But instead of trying to resolve the problem through hiring more judges, who might not deport people aggressively enough, the administration has tried to restrict access to the asylum process altogether, through limiting what "counts" as a valid asylum claim, metering at ports of entry, and now this bullshit attempt to sharply restrict asylum altogether, which is what Trump wants the Supremes to allow.
Trump's new rule is an attempt to subvert Section 208 of the Immigration and Nationality Act (INA) which is pretty specific when it comes to asylum claims:
Any alien who is physically present in the United States or who arrives in the United States (whether or not at a designated port of arrival [...]), irrespective of such alien's status, may apply for asylum [.]
Oh, man, that law passed by Congress, annoys rightwing loonies! Common sense tells them that crossing between ports of entry is the most heinous crime in existence, worthy of shooting people for, even though it's a misdemeanor for a first offense. The border is sacred, and none who cross it illegally may enter, regardless of the stupid law. That's literally the reason the new rules were written: to bring actual procedure at the border into accord with what Twitter trolls think the law should be.
So far, the adminstration's claim that it can ignore that "whether or not" clause hasn't won over any courts. It was met with a lawsuit by the ACLU immediately after it was announced, and on November 19, US District Judge Jon S. Tigar issued an injunction blocking the new rule from going into effect. Trump, true to form, dismissed the ruling as invalid, because after all, it was issued by an "Obama judge" who has no authority at all, silly.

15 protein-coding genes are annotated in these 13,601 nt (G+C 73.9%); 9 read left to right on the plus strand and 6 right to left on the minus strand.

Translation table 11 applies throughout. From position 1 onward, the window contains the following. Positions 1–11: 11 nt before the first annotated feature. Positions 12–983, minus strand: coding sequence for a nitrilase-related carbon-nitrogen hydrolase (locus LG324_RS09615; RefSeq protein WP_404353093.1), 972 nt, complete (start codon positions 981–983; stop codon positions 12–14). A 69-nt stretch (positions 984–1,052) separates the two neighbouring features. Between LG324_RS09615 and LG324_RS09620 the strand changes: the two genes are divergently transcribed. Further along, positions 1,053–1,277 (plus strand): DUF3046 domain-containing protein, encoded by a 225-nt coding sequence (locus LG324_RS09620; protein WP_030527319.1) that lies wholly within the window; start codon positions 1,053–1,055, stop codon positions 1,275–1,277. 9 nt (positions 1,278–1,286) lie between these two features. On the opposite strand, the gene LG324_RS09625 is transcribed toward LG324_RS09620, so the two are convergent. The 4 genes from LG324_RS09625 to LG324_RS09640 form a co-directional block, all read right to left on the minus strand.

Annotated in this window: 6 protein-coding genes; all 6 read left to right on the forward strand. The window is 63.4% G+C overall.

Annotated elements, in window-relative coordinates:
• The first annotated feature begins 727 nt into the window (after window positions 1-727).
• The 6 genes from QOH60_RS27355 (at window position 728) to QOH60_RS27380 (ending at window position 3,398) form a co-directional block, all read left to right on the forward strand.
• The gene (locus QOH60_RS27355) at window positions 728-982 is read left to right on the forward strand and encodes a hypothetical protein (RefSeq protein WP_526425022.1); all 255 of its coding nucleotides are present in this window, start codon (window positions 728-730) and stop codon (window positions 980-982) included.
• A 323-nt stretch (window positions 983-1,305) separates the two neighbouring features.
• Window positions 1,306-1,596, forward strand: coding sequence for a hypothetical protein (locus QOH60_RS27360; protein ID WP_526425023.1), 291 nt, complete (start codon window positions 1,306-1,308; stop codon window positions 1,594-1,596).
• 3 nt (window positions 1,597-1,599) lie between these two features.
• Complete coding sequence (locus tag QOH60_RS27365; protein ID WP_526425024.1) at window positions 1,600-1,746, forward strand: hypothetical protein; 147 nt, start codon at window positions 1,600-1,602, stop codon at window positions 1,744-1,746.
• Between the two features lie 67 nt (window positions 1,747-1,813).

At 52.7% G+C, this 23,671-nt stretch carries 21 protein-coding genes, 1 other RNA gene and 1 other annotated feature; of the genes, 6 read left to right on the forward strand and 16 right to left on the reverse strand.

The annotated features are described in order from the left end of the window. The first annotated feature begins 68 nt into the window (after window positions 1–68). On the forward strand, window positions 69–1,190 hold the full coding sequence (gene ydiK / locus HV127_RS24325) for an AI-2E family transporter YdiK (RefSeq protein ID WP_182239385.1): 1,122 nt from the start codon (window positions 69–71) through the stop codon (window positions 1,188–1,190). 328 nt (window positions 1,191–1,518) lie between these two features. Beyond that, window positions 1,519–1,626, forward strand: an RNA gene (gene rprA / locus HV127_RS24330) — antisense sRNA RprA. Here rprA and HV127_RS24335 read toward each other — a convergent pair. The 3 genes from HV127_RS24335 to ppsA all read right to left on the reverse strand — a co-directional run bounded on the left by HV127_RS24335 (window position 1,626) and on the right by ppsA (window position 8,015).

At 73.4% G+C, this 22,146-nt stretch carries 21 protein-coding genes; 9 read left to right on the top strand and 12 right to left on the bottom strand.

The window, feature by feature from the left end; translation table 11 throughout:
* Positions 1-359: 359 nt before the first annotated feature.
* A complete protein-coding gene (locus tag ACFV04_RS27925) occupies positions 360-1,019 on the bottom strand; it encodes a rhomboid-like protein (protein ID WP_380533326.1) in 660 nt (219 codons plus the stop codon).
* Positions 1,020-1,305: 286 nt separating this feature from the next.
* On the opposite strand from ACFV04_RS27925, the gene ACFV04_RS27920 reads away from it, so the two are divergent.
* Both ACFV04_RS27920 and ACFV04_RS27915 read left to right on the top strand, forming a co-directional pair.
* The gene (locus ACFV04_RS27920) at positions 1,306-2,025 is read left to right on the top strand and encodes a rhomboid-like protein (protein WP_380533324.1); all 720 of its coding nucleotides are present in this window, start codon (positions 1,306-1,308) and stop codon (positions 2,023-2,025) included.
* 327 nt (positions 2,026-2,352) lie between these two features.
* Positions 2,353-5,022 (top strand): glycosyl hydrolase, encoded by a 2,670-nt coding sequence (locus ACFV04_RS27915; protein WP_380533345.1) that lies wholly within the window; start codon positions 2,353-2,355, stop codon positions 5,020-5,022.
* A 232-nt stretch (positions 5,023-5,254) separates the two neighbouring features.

On December 7, a three-judge panel of the 9th Circuit Court of Appeals -- the FAKE CIRCUIT, accrording to Trump's addled brain -- upheld Tigar's injunction putting the new rule on hold. The opinion, by Judge Jay Bybee, held the "Rule is likely inconsistent with existing United States law." Then Bybee got pretty salty, as far as legal opinions go. Buzzfeed's Chris Geidner points out that Bybee, a G.W. Bush appointee, has "written strong defenses of executive power (including signing the opinions now known as the 'torture memos' in the Bush administration)," and wasn't amused by DOJ's assertion that the injunction constituted "unwarranted judicial interference":
Bybee shot back that "if there is a separation-of-powers concern here, it is between the President and Congress."
"Here, the Executive has attempted an end-run around Congress," Bybee continued. "In combination with the rule, [the presidential order] does indirectly what the executive cannot do directly: amend the INA. Just as we may not, as we are often reminded, 'legislate from the bench,' neither may the executive legislate from the Oval Office."
Given the predilection of Trump's SCOTUS appointees for saying they follow the "original intent" of laws, it seems like maybe even his boys Kavanaugh and Gorsuch will have some difficulty finding a way around what looks like a clear congressional decision to allow people to claim asylum no matter how they crossed the border.
Like, unless maybe they don't really believe that "textual originalism" stuff every Republican judicial nominee says at every confirmation hearing. That would sure be a surprise.